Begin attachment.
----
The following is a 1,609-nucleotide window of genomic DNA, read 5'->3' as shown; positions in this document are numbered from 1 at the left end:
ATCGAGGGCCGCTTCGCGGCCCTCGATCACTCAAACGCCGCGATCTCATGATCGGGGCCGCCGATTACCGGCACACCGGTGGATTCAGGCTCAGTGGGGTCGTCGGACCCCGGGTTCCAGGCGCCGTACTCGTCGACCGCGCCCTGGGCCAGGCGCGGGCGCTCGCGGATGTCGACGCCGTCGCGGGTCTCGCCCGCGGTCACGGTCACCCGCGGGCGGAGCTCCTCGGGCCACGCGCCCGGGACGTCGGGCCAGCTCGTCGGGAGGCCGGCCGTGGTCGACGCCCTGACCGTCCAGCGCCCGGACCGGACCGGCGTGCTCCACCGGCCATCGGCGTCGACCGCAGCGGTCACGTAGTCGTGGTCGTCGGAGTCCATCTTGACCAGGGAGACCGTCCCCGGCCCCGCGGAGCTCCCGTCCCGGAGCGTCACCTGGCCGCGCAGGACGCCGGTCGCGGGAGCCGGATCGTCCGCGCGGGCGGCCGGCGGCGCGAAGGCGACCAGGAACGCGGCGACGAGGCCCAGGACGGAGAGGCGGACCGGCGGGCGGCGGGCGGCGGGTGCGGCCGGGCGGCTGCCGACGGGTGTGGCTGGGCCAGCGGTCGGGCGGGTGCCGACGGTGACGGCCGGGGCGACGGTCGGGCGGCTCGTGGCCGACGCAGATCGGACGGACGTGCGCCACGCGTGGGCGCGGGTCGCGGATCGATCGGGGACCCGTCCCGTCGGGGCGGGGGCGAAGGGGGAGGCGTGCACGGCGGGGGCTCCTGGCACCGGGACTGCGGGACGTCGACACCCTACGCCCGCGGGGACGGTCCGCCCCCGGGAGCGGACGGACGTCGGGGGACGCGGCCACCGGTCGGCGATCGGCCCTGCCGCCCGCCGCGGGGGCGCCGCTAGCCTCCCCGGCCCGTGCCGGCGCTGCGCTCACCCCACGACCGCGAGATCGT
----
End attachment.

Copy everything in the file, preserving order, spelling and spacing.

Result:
The following is a 1,609-nucleotide window of genomic DNA, read 5'->3' as shown; positions in this document are numbered from 1 at the left end:
ATCGAGGGCCGCTTCGCGGCCCTCGATCACTCAAACGCCGCGATCTCATGATCGGGGCCGCCGATTACCGGCACACCGGTGGATTCAGGCTCAGTGGGGTCGTCGGACCCCGGGTTCCAGGCGCCGTACTCGTCGACCGCGCCCTGGGCCAGGCGCGGGCGCTCGCGGATGTCGACGCCGTCGCGGGTCTCGCCCGCGGTCACGGTCACCCGCGGGCGGAGCTCCTCGGGCCACGCGCCCGGGACGTCGGGCCAGCTCGTCGGGAGGCCGGCCGTGGTCGACGCCCTGACCGTCCAGCGCCCGGACCGGACCGGCGTGCTCCACCGGCCATCGGCGTCGACCGCAGCGGTCACGTAGTCGTGGTCGTCGGAGTCCATCTTGACCAGGGAGACCGTCCCCGGCCCCGCGGAGCTCCCGTCCCGGAGCGTCACCTGGCCGCGCAGGACGCCGGTCGCGGGAGCCGGATCGTCCGCGCGGGCGGCCGGCGGCGCGAAGGCGACCAGGAACGCGGCGACGAGGCCCAGGACGGAGAGGCGGACCGGCGGGCGGCGGGCGGCGGGTGCGGCCGGGCGGCTGCCGACGGGTGTGGCTGGGCCAGCGGTCGGGCGGGTGCCGACGGTGACGGCCGGGGCGACGGTCGGGCGGCTCGTGGCCGACGCAGATCGGACGGACGTGCGCCACGCGTGGGCGCGGGTCGCGGATCGATCGGGGACCCGTCCCGTCGGGGCGGGGGCGAAGGGGGAGGCGTGCACGGCGGGGGCTCCTGGCACCGGGACTGCGGGACGTCGACACCCTACGCCCGCGGGGACGGTCCGCCCCCGGGAGCGGACGGACGTCGGGGGACGCGGCCACCGGTCGGCGATCGGCCCTGCCGCCCGCCGCGGGGGCGCCGCTAGCCTCCCCGGCCCGTGCCGGCGCTGCGCTCACCCCACGACCGCGAGATCGT